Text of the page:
- Benzene is a colorless, sweet-smelling, organic chemical compound.
- Benzene is used as a solvent and an intermediate in many industrial processes.
- There is a plethora of research documenting the toxic and carcinogenic effects of benzene exposure in animals and humans.
- Acute, short-term benzene exposure causes dizziness, drowsiness, headaches, unconsciousness and vomiting.
- Once inside the body, benzene targets the bone marrow.
- Incidence of leukemia is linked to benzene exposure.
- Employers should comply with the standards for the General Industry 29 CFR 1910 Subpart I for Personal Protective Equipment (respiratory protection 1910.134) and 1910 Subpart Z for toxic and hazardous substances (Benzene 1910.10.28)
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Benzene is an organic chemical compound with known carcinogenic properties. The colorless, sweet-smelling liquid is highly flammable and used extensively as a solvent or intermediate in a number of industries. Benzene is used to produce chemical compounds such as plastics, resins, pharmaceuticals, dyes and synthetic rubber. The widely used chemical is also a constituent in petrochemicals and is employed to extract oils from nuts and seeds. Workers involved in these applications are vulnerable to the harmful health effects of benzene exposure unless strict protective measures are in place.
Health Effects of Benzene Exposure
There is extensive research surrounding the carcinogenic and toxicological profile of benzene. Benzene exposures result from environmental such as forest fires and industrial sources including heavy traffic emissions. Benzene exposure also occurs when people come into contact with cigarette smoke. The eleventh edition of the National Toxicology Program’s ‘Report on Carcinogens’ claims there is substantial epidemiological evidence to show the carcinogenic effects of benzene exposure based on occupational and geographic data.
The chemical nature of benzene makes the substance evaporate very quickly. Therefore, hazardous benzene exposures occur mainly through inhalation. Dermal benzene exposure occurs on contact with the chemical, and its toxicological effects are often heightened by mixtures with other chemicals. Exposures also result from accidental ingestion through food and drink. Acute short-term exposure can result in dizziness, drowsiness, headaches, unconsciousness and vomiting. Long-term or chronic exposure leads to the development of blood conditions and disorders of the tissues involved in blood production. This is attributable to the fact that benzene and its metabolites target the bone marrow once inside the body. Incidence of leukemia, Acute Myeloid Leukemia, and Chronic Lymphocytic Leukemia are linked to benzene exposure.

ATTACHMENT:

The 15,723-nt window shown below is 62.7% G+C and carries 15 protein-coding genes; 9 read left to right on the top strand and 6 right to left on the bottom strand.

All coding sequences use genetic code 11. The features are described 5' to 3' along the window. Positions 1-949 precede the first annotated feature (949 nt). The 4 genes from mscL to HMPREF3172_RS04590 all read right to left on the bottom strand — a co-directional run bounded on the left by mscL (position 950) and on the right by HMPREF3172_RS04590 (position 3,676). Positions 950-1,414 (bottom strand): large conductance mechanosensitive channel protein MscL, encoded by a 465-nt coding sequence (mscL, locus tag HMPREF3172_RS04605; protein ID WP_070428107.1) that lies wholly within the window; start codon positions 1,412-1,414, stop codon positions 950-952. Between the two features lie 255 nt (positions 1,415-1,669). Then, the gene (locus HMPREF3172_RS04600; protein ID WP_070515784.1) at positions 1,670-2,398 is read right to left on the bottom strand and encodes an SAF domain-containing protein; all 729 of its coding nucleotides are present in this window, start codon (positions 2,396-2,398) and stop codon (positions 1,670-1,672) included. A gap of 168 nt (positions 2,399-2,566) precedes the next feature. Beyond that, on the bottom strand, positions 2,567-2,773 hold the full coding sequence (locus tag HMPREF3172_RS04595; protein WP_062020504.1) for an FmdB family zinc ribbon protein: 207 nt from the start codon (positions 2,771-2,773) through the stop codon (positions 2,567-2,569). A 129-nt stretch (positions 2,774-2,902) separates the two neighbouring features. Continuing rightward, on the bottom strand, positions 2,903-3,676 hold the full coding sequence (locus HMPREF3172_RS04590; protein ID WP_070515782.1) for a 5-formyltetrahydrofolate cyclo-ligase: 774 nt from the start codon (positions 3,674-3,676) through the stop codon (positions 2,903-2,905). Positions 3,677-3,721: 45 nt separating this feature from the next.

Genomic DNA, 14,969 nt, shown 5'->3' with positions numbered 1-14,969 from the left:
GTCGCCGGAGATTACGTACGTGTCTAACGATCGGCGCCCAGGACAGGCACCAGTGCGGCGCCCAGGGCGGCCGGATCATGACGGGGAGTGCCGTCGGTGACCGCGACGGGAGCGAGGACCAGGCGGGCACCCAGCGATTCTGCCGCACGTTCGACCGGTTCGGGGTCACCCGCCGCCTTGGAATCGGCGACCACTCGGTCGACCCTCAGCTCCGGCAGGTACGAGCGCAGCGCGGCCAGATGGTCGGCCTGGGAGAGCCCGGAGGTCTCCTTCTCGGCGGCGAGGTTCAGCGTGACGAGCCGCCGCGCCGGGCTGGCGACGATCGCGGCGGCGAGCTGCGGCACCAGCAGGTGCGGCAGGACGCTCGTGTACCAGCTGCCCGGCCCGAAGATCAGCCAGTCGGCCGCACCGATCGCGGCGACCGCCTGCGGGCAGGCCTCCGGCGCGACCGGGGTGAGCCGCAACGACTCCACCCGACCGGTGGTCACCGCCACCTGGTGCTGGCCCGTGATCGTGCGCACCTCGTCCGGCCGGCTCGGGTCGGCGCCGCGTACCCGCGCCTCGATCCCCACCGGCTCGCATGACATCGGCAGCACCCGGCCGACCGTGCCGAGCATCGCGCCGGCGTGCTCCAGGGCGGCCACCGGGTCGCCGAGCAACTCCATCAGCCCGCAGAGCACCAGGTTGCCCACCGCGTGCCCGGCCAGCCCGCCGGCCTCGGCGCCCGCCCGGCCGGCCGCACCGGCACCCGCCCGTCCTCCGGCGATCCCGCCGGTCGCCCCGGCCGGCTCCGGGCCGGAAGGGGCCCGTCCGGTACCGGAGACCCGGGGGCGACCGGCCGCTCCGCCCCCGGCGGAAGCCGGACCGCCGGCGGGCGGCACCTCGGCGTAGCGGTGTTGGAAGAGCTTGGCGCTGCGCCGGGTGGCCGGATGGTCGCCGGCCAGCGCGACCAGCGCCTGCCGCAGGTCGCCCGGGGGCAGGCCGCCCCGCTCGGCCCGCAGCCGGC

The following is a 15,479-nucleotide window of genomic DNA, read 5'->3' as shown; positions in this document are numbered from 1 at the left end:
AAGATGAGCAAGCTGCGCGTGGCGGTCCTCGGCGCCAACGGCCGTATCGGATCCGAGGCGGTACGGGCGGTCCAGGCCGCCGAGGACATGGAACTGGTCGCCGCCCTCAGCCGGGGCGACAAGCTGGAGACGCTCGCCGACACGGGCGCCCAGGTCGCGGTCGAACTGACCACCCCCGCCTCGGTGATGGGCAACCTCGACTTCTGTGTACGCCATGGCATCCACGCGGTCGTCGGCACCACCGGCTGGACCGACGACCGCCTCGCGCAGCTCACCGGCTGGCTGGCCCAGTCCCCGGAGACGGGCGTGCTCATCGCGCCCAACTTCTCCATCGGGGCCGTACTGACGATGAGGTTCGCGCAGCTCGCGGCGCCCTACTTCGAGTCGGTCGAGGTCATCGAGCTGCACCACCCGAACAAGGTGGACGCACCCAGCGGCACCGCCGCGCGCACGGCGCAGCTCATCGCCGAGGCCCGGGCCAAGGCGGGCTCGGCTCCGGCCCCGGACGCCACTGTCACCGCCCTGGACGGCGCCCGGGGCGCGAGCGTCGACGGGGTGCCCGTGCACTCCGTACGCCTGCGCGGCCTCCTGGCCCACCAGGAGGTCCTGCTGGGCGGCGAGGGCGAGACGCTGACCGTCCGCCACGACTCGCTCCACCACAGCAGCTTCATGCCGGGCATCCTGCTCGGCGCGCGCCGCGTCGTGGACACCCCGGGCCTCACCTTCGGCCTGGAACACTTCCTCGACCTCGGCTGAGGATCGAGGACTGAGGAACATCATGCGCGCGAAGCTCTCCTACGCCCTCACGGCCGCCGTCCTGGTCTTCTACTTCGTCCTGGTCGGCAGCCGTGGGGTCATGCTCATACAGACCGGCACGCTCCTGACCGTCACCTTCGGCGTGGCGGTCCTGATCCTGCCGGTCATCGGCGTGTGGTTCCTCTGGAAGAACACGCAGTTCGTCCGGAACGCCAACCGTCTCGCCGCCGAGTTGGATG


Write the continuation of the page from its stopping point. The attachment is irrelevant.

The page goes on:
OSHA recommends that employers become familiar with regulations associated with benzene. Notably, employers should read and comply with the standards for the General Industry 29 CFR 1910 Subpart I for Personal Protective Equipment (respiratory protection 1910.134) and 1910 Subpart Z for toxic and hazardous substances (Benzene 1910.10.28). Also take a look at the standards for Shipyard Employment and the Construction Industry, 1915.1028 and 1926.1128 for benzene respectively. The standards outline employers’ responsibilities, benzene exposure limits, employee training, medical monitoring, air monitoring, compliance programs, protective equipment, evaluation and recordkeeping.
OSHA Health and Safety Topic: Benzene
Safety and Health Topics: Benzene
US EPA: Pollutants
Pollutants and toxic chemicals: Benzene
National Institute for Occupational Safety and Health
NIOSH topics: benzene
Business Owner Briefing
International Chemical Safety Cards (NIOSH)
Medical Director Review
Paper: Temporal Variation in the Association between Benzene and Leukemia Mortality. Environmental Health Perspectives. 2008 March; 116(3): 370-374